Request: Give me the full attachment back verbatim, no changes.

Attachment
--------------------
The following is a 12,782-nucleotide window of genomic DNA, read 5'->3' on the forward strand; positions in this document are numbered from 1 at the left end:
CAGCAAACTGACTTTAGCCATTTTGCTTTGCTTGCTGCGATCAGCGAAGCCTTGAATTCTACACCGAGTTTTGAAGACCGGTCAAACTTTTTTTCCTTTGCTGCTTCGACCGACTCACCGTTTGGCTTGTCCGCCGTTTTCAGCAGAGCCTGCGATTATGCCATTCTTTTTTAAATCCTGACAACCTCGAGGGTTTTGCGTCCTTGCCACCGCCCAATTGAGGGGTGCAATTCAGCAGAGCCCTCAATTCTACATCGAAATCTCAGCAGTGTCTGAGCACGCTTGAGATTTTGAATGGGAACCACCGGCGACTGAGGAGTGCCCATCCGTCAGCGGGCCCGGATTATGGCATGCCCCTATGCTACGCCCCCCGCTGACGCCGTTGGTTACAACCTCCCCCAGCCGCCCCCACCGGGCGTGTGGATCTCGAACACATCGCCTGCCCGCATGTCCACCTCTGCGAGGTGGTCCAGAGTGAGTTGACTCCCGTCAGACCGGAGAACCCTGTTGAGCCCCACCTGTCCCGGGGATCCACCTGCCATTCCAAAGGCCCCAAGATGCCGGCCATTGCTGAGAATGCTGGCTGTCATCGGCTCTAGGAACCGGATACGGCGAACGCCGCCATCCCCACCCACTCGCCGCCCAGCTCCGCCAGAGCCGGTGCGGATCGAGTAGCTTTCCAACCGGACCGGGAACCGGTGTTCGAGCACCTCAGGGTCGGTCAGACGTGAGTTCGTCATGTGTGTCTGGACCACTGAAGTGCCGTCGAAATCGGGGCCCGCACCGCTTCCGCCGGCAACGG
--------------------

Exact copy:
The following is a 12,782-nucleotide window of genomic DNA, read 5'->3' on the forward strand; positions in this document are numbered from 1 at the left end:
CAGCAAACTGACTTTAGCCATTTTGCTTTGCTTGCTGCGATCAGCGAAGCCTTGAATTCTACACCGAGTTTTGAAGACCGGTCAAACTTTTTTTCCTTTGCTGCTTCGACCGACTCACCGTTTGGCTTGTCCGCCGTTTTCAGCAGAGCCTGCGATTATGCCATTCTTTTTTAAATCCTGACAACCTCGAGGGTTTTGCGTCCTTGCCACCGCCCAATTGAGGGGTGCAATTCAGCAGAGCCCTCAATTCTACATCGAAATCTCAGCAGTGTCTGAGCACGCTTGAGATTTTGAATGGGAACCACCGGCGACTGAGGAGTGCCCATCCGTCAGCGGGCCCGGATTATGGCATGCCCCTATGCTACGCCCCCCGCTGACGCCGTTGGTTACAACCTCCCCCAGCCGCCCCCACCGGGCGTGTGGATCTCGAACACATCGCCTGCCCGCATGTCCACCTCTGCGAGGTGGTCCAGAGTGAGTTGACTCCCGTCAGACCGGAGAACCCTGTTGAGCCCCACCTGTCCCGGGGATCCACCTGCCATTCCAAAGGCCCCAAGATGCCGGCCATTGCTGAGAATGCTGGCTGTCATCGGCTCTAGGAACCGGATACGGCGAACGCCGCCATCCCCACCCACTCGCCGCCCAGCTCCGCCAGAGCCGGTGCGGATCGAGTAGCTTTCCAACCGGACCGGGAACCGGTGTTCGAGCACCTCAGGGTCGGTCAGACGTGAGTTCGTCATGTGTGTCTGGACCACTGAAGTGCCGTCGAAATCGGGGCCCGCACCGCTTCCGCCGGCAACGG